L.A. wants a fair price for L.A/Ontario International Airport, which it has operated since 1967. Staff file photo.
Los Angeles must receive a fair price in order to sell L.A/Ontario International Airport to Ontario, the president of L.A. Board of Airport Commissioners said today in a statement.
“LAWA is willing to consider a transfer of ONT to a qualified entity representing the cities and counties in the service area of the airport,” commission president Sean Burton said. “However, LAWA will only consider such a transfer in exchange for fair compensation for assets transferred and reasonable protections for airport workers, including City of Los Angeles employees.”
Regular readers know that L.A. and Ontario told a judge on Wednesday that they failed to reach a settlement during the roughly two month break in their lawsuit. Ontario had filed suit against Los Angeles in June, accusing L.A. of mismanaging the airport. L.A. has operated the Ontario field since 1967 and Ontario wants it back.
This is a very important issue for Ontario politicians and voters, who are concerned that that Ontario airport had fewer than 4 million passengers in 2013 for the first time in nearly 30 years. I don’t hear much about the issue, however, from anyone in L.A.
We’ll have more about Ontario’s lawsuit as it moves forward. Stay tuned.
UPDATE: Noon, Wednesday. As expected, lawyers for Ontario told a judge this morning that they will proceed with their lawsuit after they failed to reach a deal with Los Angeles. “LA only cares about building up LAX and is watching as Ontario continues its demise,” attorney Roy Goldberg, who represents Ontario, said afterward. My colleagues Grace Wong and Liset Marquez are on the story and will update all day.
Los Angeles and Ontario will tell a judge Wednesday that they have not reached a deal to transfer control of L.A/Ontario International Airport to the city of Ontario, a source familiar with the matter told me tonight.
The sides had put the lawsuit on hold in early December in hopes that they could reach a settlement. But as my colleague Liset Marquez reported over the weekend, it was never clear how seriously or often the sides were working to reach a deal. Now, my source said, the lawsuit filed by Ontario against Los Angeles will proceed.
Ontario filed suit in state court in June in an attempt to wrest control of the airport from Los Angeles, which has operated since 1967 under agreement between the two entities. Ontario says Los Angeles has breached the contract by failing to properly market the airport and failing to bring in and retain service there. Ontario say it can do a better job operating the facility.
Los Angeles has countered that the market nationwide for airports similar to Ontario is weak, as airlines have retrenched into larger urban airports where they feel they can make more money. Los Angeles has signaled it might be willing to turn over control of Ontario’s airport, but only at a fair price.
Last year, Ontario served about 3.9 million passengers — fewer than it has served in any year since 1985.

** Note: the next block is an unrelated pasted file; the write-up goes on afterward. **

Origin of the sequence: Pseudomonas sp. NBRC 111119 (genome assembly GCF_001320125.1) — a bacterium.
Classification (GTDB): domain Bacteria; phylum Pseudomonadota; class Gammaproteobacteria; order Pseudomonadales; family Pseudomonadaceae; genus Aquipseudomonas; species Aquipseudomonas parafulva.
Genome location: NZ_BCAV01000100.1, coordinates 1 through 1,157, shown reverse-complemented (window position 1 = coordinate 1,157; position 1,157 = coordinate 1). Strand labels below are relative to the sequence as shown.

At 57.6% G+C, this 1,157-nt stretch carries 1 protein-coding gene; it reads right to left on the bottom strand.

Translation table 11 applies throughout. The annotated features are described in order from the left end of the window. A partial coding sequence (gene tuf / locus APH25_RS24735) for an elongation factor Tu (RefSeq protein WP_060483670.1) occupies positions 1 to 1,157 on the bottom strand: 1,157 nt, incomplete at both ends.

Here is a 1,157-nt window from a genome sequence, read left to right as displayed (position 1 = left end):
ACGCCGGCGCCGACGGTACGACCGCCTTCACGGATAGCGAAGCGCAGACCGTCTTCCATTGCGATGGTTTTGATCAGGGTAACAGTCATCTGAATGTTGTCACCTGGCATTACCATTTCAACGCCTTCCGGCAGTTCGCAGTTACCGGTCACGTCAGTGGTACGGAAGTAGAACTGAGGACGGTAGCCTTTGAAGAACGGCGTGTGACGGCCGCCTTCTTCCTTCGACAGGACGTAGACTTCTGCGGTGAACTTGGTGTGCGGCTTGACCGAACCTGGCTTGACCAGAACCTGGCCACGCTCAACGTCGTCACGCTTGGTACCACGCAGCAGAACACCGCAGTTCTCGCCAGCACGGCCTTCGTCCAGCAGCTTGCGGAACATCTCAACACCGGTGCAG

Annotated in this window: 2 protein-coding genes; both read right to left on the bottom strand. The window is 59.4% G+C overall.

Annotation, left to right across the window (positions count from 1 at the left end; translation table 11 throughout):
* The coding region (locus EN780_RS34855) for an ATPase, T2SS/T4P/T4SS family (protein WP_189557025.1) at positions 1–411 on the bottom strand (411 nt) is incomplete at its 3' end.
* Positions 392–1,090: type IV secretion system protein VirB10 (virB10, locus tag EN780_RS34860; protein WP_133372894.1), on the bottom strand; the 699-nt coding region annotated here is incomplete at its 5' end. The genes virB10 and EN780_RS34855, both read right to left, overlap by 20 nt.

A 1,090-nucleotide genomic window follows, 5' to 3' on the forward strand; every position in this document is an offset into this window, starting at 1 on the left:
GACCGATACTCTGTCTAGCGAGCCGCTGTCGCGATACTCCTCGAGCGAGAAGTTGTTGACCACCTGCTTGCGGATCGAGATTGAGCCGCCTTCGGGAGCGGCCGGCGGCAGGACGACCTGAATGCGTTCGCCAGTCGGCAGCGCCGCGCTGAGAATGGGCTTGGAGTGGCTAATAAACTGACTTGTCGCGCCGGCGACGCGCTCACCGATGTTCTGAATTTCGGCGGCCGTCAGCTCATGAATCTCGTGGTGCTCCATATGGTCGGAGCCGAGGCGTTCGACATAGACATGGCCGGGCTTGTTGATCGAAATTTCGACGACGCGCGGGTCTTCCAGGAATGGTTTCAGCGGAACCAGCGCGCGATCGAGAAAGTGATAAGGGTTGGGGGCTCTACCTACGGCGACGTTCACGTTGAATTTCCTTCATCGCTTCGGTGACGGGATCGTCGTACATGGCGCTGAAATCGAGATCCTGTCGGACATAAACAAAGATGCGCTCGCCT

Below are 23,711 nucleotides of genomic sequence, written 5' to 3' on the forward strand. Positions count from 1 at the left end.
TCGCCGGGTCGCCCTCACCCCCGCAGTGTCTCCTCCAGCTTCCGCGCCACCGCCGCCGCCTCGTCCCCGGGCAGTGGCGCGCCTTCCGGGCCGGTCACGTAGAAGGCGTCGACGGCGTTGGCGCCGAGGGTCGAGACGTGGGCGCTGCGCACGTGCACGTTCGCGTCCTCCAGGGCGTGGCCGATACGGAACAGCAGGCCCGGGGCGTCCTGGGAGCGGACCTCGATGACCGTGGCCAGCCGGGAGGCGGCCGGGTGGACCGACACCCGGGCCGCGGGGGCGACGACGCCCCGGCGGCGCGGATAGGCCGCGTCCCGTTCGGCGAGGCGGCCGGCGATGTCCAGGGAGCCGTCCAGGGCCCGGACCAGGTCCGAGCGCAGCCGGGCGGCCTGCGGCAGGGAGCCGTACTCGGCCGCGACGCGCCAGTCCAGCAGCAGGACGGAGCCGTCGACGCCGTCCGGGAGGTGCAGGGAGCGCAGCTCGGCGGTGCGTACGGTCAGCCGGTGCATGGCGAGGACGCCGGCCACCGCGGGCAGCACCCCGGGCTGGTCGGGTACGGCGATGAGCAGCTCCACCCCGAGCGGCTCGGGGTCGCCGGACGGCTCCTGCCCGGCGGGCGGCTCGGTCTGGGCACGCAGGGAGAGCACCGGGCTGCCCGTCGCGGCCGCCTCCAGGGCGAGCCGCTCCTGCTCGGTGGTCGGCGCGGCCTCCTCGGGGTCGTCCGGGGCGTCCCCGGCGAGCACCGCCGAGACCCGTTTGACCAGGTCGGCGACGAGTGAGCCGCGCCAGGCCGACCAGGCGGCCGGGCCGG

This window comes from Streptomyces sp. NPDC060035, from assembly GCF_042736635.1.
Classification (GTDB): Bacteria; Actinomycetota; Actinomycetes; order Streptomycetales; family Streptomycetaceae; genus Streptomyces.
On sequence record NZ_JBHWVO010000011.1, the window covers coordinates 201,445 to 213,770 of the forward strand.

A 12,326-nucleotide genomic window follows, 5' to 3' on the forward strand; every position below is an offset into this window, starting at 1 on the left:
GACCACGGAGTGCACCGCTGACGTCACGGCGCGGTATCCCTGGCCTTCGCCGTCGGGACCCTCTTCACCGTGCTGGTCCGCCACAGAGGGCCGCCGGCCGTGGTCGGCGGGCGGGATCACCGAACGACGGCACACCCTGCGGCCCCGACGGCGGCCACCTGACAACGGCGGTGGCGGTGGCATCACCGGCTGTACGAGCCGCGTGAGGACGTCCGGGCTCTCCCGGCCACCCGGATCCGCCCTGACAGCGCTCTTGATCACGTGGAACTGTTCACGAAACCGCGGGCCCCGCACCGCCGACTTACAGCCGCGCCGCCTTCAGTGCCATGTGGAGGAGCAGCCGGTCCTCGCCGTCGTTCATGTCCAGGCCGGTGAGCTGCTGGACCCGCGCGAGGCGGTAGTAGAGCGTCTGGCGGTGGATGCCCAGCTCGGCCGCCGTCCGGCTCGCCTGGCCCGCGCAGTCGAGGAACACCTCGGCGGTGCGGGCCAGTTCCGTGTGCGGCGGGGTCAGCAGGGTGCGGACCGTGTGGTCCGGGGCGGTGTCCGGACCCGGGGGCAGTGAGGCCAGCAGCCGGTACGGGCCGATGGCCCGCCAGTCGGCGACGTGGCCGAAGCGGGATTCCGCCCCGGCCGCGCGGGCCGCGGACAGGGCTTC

Can better communication between Ontario and Los Angeles leaders save L.A./Ontario International Airport? Staff file photo.
On Thursday, Sen. Dianne Feinstein asked Los Angeles to play nice with Ontario on the issue of L.A./Ontario International Airport. But does the letter she sent to Los Angeles Mayor Eric Garcetti make any sense?
Mexican discount airline Volaris plans to start twice weekly service from Guadalajara to L.A./Ontario International Airport, confirming an L.A. Airspace report from September, when we discovered the carrier’s application with the U.S. Department of Transportation.
This is somewhat big news for Ontario, which has been steadily losing passenger traffic in the past five years. But it actually does not give the airport a new destination. Aeromexico is already flying daily to Guadalajara.
Ontario is the seventh California destination for Volaris. It joins Los Angeles, Oakland/San Francisco, San Jose, San Diego, Fresno and Sacramento in the carrier’s route network.
Here’s the schedule:
- Guadalajara, Jalisco – Ontario, California. (Starting April 12th. Wednesday and Saturday) Departing from Guadalajara at 22:40 hrs., arriving to Ontario at 00:05 hrs
- Ontario – Guadalajara, (Starting April 13th. Thursday and Sunday) Departing from Ontario at 01:20 hrs., arriving to Guadalajara at 06:45 hrs
Traffic at L.A./Ontario International Airport east of Los Angeles fell again in October, with the airport attracting only 334,385 passengers, a decline of 9 percent from the same month the previous year. This continues a painful declines for the outlying airport, which has lost more than 40 percent of its traffic since 2007. And there’s not much hope, at least for the near term.
But another airport operated by the city of Los Angeles – -Los Angeles International Airport — did much better. It processed 5,515,805 passengers in October, up 6.25 percent from Oct. 2012. Both international and domestic traffic rose. So far for the year, LAX traffic is up almost 5 percent compared to 2012.
Love data? Here are some links to the reports on both airports. Beware: Each is frighteningly detailed.
Lax Oct13 Traffic Reports-Fytd
Ont Oct13 Traffic Reports-Fytd